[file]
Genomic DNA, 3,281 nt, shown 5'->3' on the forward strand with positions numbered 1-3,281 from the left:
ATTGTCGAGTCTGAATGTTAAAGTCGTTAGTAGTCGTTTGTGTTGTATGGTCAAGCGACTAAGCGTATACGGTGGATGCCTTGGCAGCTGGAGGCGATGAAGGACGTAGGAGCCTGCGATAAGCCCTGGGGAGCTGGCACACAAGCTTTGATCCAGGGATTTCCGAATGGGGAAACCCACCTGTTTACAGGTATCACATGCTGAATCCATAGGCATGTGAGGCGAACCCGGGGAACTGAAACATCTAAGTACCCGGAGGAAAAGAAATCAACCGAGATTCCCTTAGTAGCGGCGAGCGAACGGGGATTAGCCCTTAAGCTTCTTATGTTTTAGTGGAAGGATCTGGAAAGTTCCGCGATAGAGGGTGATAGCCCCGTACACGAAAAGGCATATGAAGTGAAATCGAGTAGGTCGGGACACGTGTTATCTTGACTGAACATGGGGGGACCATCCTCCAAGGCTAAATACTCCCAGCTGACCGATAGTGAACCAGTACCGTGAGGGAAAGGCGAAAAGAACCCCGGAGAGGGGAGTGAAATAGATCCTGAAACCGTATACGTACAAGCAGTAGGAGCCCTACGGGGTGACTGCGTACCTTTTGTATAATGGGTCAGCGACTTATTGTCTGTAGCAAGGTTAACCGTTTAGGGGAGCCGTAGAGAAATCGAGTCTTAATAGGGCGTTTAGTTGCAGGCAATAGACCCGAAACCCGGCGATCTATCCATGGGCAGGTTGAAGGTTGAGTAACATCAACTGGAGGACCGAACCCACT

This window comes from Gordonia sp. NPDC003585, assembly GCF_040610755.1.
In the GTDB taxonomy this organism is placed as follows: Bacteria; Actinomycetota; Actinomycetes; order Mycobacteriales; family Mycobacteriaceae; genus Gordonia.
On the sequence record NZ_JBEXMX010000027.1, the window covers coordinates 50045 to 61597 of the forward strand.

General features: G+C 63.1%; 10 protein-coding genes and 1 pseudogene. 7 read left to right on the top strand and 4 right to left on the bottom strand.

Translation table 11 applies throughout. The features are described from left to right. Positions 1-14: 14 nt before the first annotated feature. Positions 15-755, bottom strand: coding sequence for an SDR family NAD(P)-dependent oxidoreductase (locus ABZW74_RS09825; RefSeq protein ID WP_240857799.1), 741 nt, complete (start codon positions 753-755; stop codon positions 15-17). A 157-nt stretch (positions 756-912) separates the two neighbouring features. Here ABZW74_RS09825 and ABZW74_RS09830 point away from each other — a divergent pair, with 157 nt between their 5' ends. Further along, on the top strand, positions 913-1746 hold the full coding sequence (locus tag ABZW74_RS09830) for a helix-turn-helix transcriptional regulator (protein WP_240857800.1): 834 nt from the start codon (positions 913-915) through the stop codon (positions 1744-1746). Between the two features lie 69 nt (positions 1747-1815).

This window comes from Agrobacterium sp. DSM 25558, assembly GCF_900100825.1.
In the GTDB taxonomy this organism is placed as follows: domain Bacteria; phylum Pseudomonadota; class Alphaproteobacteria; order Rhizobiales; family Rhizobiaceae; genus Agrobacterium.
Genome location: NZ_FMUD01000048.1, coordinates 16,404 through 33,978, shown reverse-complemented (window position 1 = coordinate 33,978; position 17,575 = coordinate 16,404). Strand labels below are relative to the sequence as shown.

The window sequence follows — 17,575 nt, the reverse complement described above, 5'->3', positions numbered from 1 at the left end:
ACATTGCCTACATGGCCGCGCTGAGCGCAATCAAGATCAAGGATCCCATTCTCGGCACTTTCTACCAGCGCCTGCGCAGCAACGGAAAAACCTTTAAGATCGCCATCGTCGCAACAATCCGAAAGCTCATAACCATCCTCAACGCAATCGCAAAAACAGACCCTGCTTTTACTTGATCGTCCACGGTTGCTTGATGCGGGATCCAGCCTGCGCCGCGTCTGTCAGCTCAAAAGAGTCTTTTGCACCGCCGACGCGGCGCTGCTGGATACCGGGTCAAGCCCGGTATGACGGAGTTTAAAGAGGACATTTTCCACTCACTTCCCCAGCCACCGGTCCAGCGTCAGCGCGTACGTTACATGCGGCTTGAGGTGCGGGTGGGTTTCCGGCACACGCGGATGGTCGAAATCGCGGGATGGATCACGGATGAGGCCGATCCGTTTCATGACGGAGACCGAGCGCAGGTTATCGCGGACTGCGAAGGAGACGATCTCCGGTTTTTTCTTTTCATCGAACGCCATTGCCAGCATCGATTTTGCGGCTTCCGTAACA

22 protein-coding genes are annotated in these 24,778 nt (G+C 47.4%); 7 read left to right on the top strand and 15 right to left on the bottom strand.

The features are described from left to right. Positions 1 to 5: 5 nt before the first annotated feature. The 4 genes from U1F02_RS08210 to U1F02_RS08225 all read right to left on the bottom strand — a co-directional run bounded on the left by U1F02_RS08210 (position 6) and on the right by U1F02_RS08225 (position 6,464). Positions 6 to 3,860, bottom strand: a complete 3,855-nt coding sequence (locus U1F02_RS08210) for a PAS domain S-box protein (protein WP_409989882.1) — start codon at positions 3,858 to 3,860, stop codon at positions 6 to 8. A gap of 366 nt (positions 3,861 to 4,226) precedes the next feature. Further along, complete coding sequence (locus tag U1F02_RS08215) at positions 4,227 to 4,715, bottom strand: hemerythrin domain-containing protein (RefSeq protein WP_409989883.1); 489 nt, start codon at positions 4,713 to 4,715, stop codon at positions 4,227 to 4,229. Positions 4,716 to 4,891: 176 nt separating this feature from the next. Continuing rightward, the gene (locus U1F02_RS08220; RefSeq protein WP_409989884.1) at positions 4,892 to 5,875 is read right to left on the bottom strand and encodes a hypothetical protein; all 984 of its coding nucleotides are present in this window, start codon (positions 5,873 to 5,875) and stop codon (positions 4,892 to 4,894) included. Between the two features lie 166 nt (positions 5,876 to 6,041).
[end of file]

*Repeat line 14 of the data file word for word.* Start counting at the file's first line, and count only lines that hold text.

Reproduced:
The features are described from left to right. Positions 1 to 5: 5 nt before the first annotated feature. The 4 genes from U1F02_RS08210 to U1F02_RS08225 all read right to left on the bottom strand — a co-directional run bounded on the left by U1F02_RS08210 (position 6) and on the right by U1F02_RS08225 (position 6,464). Positions 6 to 3,860, bottom strand: a complete 3,855-nt coding sequence (locus U1F02_RS08210) for a PAS domain S-box protein (protein WP_409989882.1) — start codon at positions 3,858 to 3,860, stop codon at positions 6 to 8. A gap of 366 nt (positions 3,861 to 4,226) precedes the next feature. Further along, complete coding sequence (locus tag U1F02_RS08215) at positions 4,227 to 4,715, bottom strand: hemerythrin domain-containing protein (RefSeq protein WP_409989883.1); 489 nt, start codon at positions 4,713 to 4,715, stop codon at positions 4,227 to 4,229. Positions 4,716 to 4,891: 176 nt separating this feature from the next. Continuing rightward, the gene (locus U1F02_RS08220; RefSeq protein WP_409989884.1) at positions 4,892 to 5,875 is read right to left on the bottom strand and encodes a hypothetical protein; all 984 of its coding nucleotides are present in this window, start codon (positions 5,873 to 5,875) and stop codon (positions 4,892 to 4,894) included. Between the two features lie 166 nt (positions 5,876 to 6,041).